Tuesday, February 22, 2011

160. A Glass Half Full

I spent most of Sunday clung to him. I didn’t want him out of my sight. I didn’t want to not be touching him.

Meg called and begged us to spend Sunday in Keller so the family could spend more time with him. I tried to get out of it, told her we were just there Thursday night and I didn’t feel like driving all the way over there again.

But we didn’t exactly have any other plans, and it was probably unhealthy for me to hang onto his leg like a toddler all day. And, let’s be honest, we could both use another hot shower. So, eventually, we caved.

Just because we were at my parents house didn’t mean we weren’t all over each other. When we sat on the couch, he had his arm around me. I nuzzled into his side, resting my face against his Burberry-scented shirt. We were in our own little world even though my mom, dad, sister, sister’s friend, and four dogs were surrounding us.

When we were separated, we were still in that world of Whitney and Cayden. He was in the living room in a conversation with Rider, Meg’s friend from Austin, and he caught my eye in the kitchen. That one felt like his hands were all over me.

We were both consciously and subconsciously clinging to each other because we knew it was our last night together.

At Texas Roadhouse that night we threw peanut shells at each other, fought over who got the last scrape of honey-cinnamon butter, and had an in-depth discussion about what made A-1 Steaksauce so damn good. Joyce and Joey were there, sitting across from us. Mom and Dad were there, sitting at the other table with Meg and Rider. But, again, it was just me and Cayden. Just like the night we met at the bar in NYC, everything else around us disappeared.

Later that night, back at my new house, literally all alone in our little world better known as my bedroom, I wrapped my arms around him, buried my face in his shirt, and cried. Bawled. Snotted. Hiccupped. Begged.

“Please don’t go,” I wailed into his shirt. “Just stay. Just stay. [hiccup] I want to come home to you after my first day of work [hiccup] at my new job [hiccup] and tell you all about it. I want to make dinner for you [hiccup] no matter how awful it turns out. [snot] I want to watch Rules of Engagement and How I Met Your [hiccup, snot] Mother with you and laugh over a bottle of wine.”

He tried to pull me back to look at me while he talk to me, but I buried my sopping wet face farther into his shirt. He stopped pulling and rubbed my hair from the top of my head to my back over and over again while he spoke.

“I want to do all of those things, too, baby. It kills me that I won’t be here tomorrow when you get off work to hear about your day. It kills me that I won’t be here to eat the dinner you want to cook me, even though that alone might kill me anyway,” he said, trying to lighten the mood.

I tried to laugh, but it came out like a hiccup-snort and if I hadn’t been so far smashed into his shirt, I’m sure it would have elicited the snot bubble of all snot bubbles.

“I won’t even get to call [hiccup] after work,” I realized, gasping. “Because you’ll be on your stupid plane back to stupid London [hiccup, snot] and I won’t be able to talk to you until stupid Tuesday.”

“I know, I know, I’m sorry baby,” he said, struggling to find the words that would comfort me. “But you’ll be in stupid London with me in less than five weeks time! That’s the shortest gap we’ve ever had between visits. And what with your new job, It’s going to fly by!”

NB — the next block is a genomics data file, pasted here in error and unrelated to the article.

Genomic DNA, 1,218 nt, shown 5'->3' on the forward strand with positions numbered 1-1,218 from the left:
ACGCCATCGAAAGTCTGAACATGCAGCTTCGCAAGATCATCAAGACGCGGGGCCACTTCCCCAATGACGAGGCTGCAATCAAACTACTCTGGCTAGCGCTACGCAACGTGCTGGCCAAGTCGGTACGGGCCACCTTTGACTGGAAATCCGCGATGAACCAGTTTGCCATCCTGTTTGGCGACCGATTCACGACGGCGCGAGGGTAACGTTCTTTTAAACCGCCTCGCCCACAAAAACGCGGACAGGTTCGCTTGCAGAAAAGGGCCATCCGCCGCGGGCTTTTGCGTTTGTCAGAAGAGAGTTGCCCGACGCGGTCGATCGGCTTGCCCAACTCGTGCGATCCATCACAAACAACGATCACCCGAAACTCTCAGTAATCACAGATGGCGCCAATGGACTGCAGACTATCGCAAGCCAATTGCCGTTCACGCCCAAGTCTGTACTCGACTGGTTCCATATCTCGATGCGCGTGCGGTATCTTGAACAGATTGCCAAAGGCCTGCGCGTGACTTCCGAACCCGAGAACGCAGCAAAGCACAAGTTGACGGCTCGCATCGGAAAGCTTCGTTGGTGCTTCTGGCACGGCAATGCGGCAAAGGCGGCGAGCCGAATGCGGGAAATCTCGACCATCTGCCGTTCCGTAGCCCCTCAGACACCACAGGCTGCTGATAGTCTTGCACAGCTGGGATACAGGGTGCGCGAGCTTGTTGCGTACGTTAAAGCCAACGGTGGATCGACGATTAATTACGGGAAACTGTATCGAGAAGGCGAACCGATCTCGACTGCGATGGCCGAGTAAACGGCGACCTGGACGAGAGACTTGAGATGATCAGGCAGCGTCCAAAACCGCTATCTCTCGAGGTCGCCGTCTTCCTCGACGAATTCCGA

He was trying to be optimistic. Sure, I saw the glass as half full, too. Full of my salty tears.

“But I don’t even get to take you to the airport!” My hiccups were turning into embarrassing gasps and I knew I had to get myself under control.

“Maybe that will make it easier. We’ll get to say bye right here at your house and you won’t cry because you’ll have to go right to work,” he said, still rubbing my hair. “And you don’t want to show up with bloodshot eyes on your first day.”

At the rate I was going, I was already going to be fighting a mean case of puffy eyelids. Add bloodshot eyes and crusty snot tracks, and I probably wouldn’t be in the running for Employee of the Week.

“I won’t cry tomorrow,” I said, pulling my face away from his shirt just enough to where I could see the damage. There was a wet circle the size of my face on his shirt. But you couldn’t tell snot from tears, so I wasn’t too concerned. “I’ll cry tonight.”

I didn’t sleep much at all that night. Part of the reason was that I didn’t want to lose a minute of consciousness with Cayden. The other part was that I was anxious for my first day at my new job. Would I like it? Did I own enough work-appropriate outfits? Would I face plant in my heels in front of everyone? Or maybe I should face plant on purpose, just to break the ice (or my elbow).

I watched Cayden sleep that night. His face looked so relaxed and his eyelids fluttered while he dreamed. I fought the urge to bust out with Blue October’s Calling You lyrics, “If you’re sleeping are you dreaming, if you’re dreaming are you dreaming of me? I can’t believe you actually picked me.”

The next morning, in my high heels and my work-appropriate black pants, in the hallway between our second living room and the kitchen, I hugged him tight and fought the urge to cry. I squeezed my eyes shut, then bulged them open really big, then squeezed them shut again in an attempt to fight the tears.

I pulled me away with both hands firmly on my shoulders. He looked down at me. I looked up at him.

“You’re not going to cry. You’re going to walk out of this house and you’re going to go kill it at work. You’re going to make them fall in love with you the way you made me fall in love with you,” he said, kissing my forehead. “You’re going to kick some ass.”

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